|| ||Jeremy Fitzhardinge <firstname.lastname@example.org>|
|| ||"Eric W. Biederman" <email@example.com>,
"H. Peter Anvin" <firstname.lastname@example.org>|
|| ||[PATCH 00/10] paravirt/subarchitecture boot protocol|
|| ||Thu, 14 Jun 2007 17:48:18 -0700|
|| ||Xen-Devel <email@example.com>,
Rusty Russell <firstname.lastname@example.org>,
lkml <email@example.com>, Andi Kleen <firstname.lastname@example.org>,
Vivek Goyal <email@example.com>, Andrew Morton <firstname.lastname@example.org>,
This series updates the boot protocol to 2.07 and uses it to implement
paravirtual booting. This allows the bootloader to tell the kernel
what kind of hardware/pseudo-hardware environment it's coming up under,
and the kernel can use the appropriate boot sequence code.
- Update the boot protocol to 2.07, which adds fields to specify the
hardware subarchitecture and some subarchitecture-specific data.
It also specifies a flag to tell the boot code to avoid reloading
segment registers and playing with interrupt state, since it may not
have a visible gdt and/or may not be running in ring 0.
(Note: the segment reload and interrupt flags are conflated into one
flag, but they are not really related. We could have two flags, but
the "cli" is probably completely redundant anyway, since the bootloader
would have to be completely mad to start the kernel with interrupts
- Change the format of bzImage to contain an ELF file. The initial part of
the bzImage is still the boot_params header followed by the 16-bit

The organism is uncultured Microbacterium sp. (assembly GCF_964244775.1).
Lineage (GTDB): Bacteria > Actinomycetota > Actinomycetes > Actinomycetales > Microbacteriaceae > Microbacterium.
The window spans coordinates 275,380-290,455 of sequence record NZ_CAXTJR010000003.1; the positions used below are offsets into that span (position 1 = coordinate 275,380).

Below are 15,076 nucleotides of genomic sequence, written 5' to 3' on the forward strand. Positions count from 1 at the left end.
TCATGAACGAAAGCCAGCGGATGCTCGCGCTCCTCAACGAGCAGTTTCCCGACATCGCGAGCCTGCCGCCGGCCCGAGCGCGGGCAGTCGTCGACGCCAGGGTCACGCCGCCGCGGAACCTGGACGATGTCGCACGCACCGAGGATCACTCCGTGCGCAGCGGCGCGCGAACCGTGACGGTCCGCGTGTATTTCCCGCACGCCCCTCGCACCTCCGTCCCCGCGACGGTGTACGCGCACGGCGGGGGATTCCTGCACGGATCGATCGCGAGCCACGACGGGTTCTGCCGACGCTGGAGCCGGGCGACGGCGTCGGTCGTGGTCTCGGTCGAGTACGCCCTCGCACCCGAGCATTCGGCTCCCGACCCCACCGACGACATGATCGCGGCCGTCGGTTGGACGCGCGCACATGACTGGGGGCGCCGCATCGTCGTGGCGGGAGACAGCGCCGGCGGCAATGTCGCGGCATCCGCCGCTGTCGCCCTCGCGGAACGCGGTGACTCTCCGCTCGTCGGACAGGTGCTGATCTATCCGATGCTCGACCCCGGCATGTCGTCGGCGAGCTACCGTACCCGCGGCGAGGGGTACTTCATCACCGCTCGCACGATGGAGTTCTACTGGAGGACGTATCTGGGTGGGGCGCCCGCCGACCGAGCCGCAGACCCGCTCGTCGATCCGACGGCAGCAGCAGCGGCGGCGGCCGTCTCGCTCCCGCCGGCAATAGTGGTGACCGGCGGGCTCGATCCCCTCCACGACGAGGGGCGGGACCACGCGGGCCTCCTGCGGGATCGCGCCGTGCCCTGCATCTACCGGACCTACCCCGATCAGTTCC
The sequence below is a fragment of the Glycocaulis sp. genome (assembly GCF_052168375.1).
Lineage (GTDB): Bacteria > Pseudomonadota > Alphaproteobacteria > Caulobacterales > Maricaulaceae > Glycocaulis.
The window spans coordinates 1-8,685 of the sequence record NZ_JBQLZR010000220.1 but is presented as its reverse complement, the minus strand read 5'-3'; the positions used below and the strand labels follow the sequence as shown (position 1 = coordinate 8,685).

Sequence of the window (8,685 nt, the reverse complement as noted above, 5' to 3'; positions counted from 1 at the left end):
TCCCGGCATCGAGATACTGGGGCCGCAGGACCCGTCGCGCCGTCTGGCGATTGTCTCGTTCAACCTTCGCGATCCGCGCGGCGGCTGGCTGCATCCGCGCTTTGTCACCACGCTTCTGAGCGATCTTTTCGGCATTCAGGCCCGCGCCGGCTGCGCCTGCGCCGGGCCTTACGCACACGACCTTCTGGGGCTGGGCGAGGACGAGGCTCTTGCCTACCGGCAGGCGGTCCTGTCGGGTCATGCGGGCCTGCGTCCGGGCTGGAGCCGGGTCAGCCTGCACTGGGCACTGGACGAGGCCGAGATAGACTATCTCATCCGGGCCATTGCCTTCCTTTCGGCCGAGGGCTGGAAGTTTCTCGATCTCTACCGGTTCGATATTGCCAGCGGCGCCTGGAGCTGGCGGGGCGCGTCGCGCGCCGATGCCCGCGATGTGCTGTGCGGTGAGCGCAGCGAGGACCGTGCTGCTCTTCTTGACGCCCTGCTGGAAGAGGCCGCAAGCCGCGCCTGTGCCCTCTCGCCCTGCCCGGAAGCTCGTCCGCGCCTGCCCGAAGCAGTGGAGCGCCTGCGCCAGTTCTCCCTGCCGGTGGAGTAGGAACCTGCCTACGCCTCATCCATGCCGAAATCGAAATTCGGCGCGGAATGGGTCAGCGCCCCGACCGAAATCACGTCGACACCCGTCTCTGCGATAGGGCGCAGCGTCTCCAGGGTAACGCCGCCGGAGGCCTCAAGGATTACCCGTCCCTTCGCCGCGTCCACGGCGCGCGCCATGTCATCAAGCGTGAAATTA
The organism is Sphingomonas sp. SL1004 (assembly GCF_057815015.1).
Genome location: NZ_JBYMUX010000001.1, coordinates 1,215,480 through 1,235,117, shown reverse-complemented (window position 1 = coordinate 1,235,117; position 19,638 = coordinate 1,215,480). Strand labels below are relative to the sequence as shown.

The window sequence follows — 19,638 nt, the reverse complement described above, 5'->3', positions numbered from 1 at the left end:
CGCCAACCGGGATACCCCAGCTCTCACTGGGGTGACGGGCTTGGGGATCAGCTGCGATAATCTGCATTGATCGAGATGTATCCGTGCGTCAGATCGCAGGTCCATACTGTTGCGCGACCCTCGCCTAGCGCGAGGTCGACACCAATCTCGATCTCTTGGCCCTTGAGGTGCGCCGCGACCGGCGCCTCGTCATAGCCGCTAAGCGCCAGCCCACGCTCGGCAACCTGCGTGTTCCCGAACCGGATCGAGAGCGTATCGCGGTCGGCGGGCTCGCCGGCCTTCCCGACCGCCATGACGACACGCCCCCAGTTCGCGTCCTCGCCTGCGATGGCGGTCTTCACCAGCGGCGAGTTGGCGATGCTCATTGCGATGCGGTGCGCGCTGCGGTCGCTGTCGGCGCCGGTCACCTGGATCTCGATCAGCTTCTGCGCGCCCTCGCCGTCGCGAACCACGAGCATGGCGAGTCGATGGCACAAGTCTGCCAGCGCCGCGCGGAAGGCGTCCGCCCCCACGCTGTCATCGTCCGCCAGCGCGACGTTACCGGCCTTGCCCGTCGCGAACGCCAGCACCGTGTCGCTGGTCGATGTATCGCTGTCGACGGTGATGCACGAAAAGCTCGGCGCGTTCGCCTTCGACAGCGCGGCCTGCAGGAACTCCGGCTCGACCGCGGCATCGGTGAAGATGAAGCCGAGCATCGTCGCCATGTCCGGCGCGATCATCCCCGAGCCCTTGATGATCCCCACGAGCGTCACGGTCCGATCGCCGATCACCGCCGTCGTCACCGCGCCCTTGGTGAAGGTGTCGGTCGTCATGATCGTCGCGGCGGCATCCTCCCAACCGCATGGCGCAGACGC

setup code needed for booting from BIOS. But rather than having
the self-decompressing kernel follow as a naked blob of code+data,
its actually wrapped in a page-aligned ELF file. This allows the
bootloader to extract it and parse it, and use that to know what
memory the booting kernel will need initially. Xen and lguest need
this because they start the kernel with paging enabled, and so need
to know what initial mappings to create.
- Modify the kernel boot sequence to:
1. avoid reloading the segment state (gdt and segment registers) if the
bootloader asks it to
2. jump to a subarchitecture-specific entrypoint in kernel/head.S.
- Add Xen-specific starup code, which mainly remaps the kernel from
its P=V identity mapping to the normal PAGE_OFFSET mapping.
One open issue is that I haven't made the normal head.S initial
pagetable construction code generally reusable. The default
boot-on-normal x86 hardware still uses it of course, but other
subarchitectures like Voyager and lguest could probably use it as-is,
while still needing to do other specialized things.
The obvious fix is to make it a callable function, but we don't
generally assume there's a stack available at this early stage.
It looks like it would be easy to set one up though.
As a pre-requisite for all the above, I've also cleaned up the process
to generate the bzImage. I've eliminated the need for the tools/build
program, and instead use the linker to do more heavy lifting. I've also
removed some somewhat obscure uses of ld and objcopy wrap binary files
in ELF .o wrappers, and replaced with with .S files containing .incbin.
The downside is that its making a bit more complex use of linker scripts,
which always opens scope for finding more binutils bugs. Only one way
to find out...
Tested to check the generated kernels boot under qemu's internal bootload
and grub, as well as booting under Xen (with an appropriate update to
the Xen domain builder).
- poke Rusty into implementing the lguest bits
- clean up all the ELF headers to make them easier to reuse in the
boot-code compile environment, in order to
- remove all the .S files specifying ELF structures, and use .c instead
(which would be a general cleanup; I don't think we need to specify
ELF notes in .S files at all.)